Shamans will often observe dietary or customary restrictions particular to their tradition. Sometimes these restrictions are more than just cultural. For example, the diet followed by shamans and apprentices prior to participating in an Ayahuasca ceremony includes foods rich in tryptophan (a biosynthetic precursor to serotonin) as well as avoiding foods rich in tyramine, which could induce hypertensive crisis if ingested with MAOIs such as are found in Ayahuasca brews. Shredded tobacco leaf for pipe smoking Tobacco can also be pressed into plugs and sliced into flakes Tobacco is an agricultural product processed from the fresh leaves of plants in the genus Nicotiana. ... Drumming may refer to: the act of playing the drums or other percussion instruments Drumming, a musical composition written by Steve Reich in 1971 for percussion ensemble This is a disambiguation page: a list of articles associated with the same title. ... A contemporary dancer rehearsing in a dance studio Dance generally refers to human movement either used as a form of expression or presented in a social, spiritual or performance setting. ... Harry Belafonte singing, photograph by C. van Vechten Singing is the act of producing musical sounds with the voice, which is often contrasted with speech. ... For other uses, see Music (disambiguation). ... Icaros are medicine songs, used as part of the toolkit of Shamans in the Peruvian Amazon Basin. ... Vigil, tacuinum sanitatis casanatensis (XIV century) This article is about the period of sleeplessness. ... Fasting is primarily the act of willingly abstaining from some or all food, drink, or both, for a period of time. ... Nez Percé sweat-lodge The sweat lodge is a ceremonial sauna and an important ritual used by North American First Nations or Native American peoples. ... A rite of passage in some native American cultures. ... Mariri is the traditional name for the magical phlegm of the curandero healers of the Peruvian Amazon Basin. ... Bladesmithing is the art of blacksmithing that relates specifically to creating knives, swords, and other blades using a forge, hammer, anvil, and other smithing tools. ... Magic mushrooms are also known as sacred mushrooms, psychedelic mushrooms, and, more generally, hallucinogenic mushrooms. ... Mazatec Shamans are known for their cultivation and spiritual use of the plant salvia divinorum, morning glory seeds and psilocybe mushrooms. ... María Sabina García (1888 - November 23, 1985) was a Mazatec medicine woman who lived her whole life in a modest dwelling in the Sierra Mazateca of southern Mexico. ... Cannabis, also known as marijuana[1] or ganja,[2] is a psychoactive product of the plant Cannabis sativa L. subsp. ... Binomial name Trichocereus pachanoi San Pedro cactus (Trichocereus pachanoi) is a fast-growing cactus native to the Andes of Peru, Ecuador and Bolivia. ... According to tradition, Peter was crucified upside-down, as shown in this painting by Caravaggio. ... This article is about the mountain system in South America. ... It has been suggested that this article or section be merged with Quechuan languages. ... Binomial name (Lem. ... Ayahuasca (Quechua, pronounced ) is any of various psychoactive infusions or decoctions prepared from the Banisteriopsis spp. ... It has been suggested that this article or section be merged with Quechuan languages. ... Ayahuasca is an entheogenic drink prepared from segments of the vine Banisteriopsis caapi. ... For other uses, see Cedar (disambiguation). ... Species See text below Datura is a genus of 12-15 species of vespertine flowering plants belonging to the family Solanaceae. ... Binomial name L. Deadly nightshade (Atropa belladonna), also known as belladonna or dwale, is a well-known perennial herbaceous plant, with leaves and berries that are highly toxic and hallucinogenic. ... Binomial name (L.:Fr. ... Binomial name Tabernanthe iboga (L.) Nutt. ... This article is about the plant. ... Binomial name Hierochloe odorata (L.) P. Beauv. ... Binomial name L. Sage leaves - first variety Sage leaves - second variety Common sage (Salvia officinalis) is a small evergreen subshrub, with woody stems, grayish leaves, and blue to purplish flowers native to southern Europe and the Mediterranean region. ... Binomial name Epling & Játiva[1] Salvia divinorum, also known as Diviners Sage,[2] Magic Mint,[2] María Pastora,[3] Sage of the Seers, or simply Salvia (although the genus name is shared among many plants), is a powerful psychoactive plant, a member of the sage genus and... Ayahuasca (Quechua, pronounced ) is any of various psychoactive infusions or decoctions prepared from the Banisteriopsis spp. ... Tryptophan (abbreviated as Trp or W)[1] is one of the 20 standard amino acids, which are the building blocks of proteins, and an essential amino acid in the human diet. ... Serotonin (pronounced ) (5-hydroxytryptamine, or 5-HT) is a monoamine neurotransmitter synthesized in serotonergic neurons in the central nervous system (CNS) and enterochromaffin cells in the gastrointestinal tract of animals including humans. ... In organic chemistry tyramine (4-hydroxy-phenethylamine, para-tyramine, p-tyramine) is a monoamine compound derived from the amino acid tyrosine. ... A hypertensive emergency is severe hypertension with acute impairment of an organ system (especially the central nervous system, cardiovascular system and/or the renal system) and the possibility of irreversible organ-damage. ... Monoamine oxidase inhibitors (MAOIs) are a class of antidepressant drugs prescribed for the treatment of depression. ...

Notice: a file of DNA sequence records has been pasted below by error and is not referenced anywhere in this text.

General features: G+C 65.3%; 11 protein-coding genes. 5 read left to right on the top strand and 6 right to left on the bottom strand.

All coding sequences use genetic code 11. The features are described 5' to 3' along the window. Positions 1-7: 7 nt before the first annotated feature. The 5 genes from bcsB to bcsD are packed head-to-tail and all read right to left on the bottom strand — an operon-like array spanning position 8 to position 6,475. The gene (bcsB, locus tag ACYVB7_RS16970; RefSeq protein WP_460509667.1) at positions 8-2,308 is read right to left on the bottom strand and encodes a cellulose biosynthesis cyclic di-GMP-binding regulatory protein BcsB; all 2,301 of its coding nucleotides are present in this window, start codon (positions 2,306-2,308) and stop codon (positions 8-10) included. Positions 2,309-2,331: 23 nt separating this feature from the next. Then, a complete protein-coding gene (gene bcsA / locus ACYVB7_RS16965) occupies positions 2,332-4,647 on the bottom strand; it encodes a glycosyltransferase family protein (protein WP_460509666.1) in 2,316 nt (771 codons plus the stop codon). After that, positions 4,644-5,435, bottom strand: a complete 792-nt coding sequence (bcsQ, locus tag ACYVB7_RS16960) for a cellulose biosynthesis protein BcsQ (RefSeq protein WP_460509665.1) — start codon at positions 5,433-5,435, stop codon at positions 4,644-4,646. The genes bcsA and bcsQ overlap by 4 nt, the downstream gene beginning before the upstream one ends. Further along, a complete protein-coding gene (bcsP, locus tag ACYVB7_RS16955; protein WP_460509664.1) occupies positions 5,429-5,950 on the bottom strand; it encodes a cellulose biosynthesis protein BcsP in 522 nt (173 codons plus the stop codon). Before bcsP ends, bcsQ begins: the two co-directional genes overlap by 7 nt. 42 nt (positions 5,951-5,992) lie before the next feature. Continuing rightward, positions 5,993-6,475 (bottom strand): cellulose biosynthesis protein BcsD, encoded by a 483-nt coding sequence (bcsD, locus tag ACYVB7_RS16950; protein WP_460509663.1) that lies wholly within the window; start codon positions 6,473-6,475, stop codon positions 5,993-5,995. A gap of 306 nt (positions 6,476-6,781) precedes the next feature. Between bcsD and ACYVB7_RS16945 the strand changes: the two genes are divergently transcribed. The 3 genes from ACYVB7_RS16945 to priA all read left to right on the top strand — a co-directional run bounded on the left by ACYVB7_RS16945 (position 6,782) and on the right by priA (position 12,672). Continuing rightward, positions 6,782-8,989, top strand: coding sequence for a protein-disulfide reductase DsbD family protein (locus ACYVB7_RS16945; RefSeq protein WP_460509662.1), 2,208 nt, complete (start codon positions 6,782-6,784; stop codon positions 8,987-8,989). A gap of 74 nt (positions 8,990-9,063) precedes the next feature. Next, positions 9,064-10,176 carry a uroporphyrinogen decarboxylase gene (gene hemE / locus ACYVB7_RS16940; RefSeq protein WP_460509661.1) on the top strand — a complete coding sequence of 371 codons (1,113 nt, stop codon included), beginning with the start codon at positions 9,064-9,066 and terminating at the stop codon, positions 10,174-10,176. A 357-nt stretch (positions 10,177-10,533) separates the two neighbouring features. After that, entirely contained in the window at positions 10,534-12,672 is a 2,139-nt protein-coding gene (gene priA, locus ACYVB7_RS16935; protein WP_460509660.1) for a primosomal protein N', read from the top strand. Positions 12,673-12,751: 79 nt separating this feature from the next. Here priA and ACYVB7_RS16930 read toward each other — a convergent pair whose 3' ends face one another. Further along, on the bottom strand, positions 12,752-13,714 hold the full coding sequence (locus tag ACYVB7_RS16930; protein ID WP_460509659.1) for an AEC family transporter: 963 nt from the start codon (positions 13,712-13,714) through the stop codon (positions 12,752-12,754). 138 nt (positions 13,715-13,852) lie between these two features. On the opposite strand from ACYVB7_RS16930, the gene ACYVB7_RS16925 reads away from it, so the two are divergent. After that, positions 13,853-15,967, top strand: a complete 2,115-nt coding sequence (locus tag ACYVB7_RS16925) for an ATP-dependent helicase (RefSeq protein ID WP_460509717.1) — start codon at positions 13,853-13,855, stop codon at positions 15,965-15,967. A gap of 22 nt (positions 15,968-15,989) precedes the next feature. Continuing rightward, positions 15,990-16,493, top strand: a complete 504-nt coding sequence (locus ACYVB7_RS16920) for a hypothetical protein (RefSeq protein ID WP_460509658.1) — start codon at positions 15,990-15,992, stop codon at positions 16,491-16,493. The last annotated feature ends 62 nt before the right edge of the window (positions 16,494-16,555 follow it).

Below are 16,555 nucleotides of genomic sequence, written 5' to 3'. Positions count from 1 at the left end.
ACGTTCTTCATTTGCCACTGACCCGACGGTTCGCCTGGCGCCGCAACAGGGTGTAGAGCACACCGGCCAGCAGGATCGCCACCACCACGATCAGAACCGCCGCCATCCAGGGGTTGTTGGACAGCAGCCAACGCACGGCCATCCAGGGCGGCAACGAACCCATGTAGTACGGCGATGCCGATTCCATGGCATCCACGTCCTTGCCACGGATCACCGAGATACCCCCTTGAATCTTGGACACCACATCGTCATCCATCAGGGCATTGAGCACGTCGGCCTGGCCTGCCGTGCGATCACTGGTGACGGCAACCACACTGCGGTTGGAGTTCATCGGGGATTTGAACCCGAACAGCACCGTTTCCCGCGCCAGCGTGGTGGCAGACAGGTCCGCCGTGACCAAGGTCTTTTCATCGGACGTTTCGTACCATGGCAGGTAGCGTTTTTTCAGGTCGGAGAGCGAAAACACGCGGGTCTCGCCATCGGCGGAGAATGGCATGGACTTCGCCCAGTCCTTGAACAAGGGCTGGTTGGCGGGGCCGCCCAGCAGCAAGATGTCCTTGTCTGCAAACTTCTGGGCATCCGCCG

Music, songs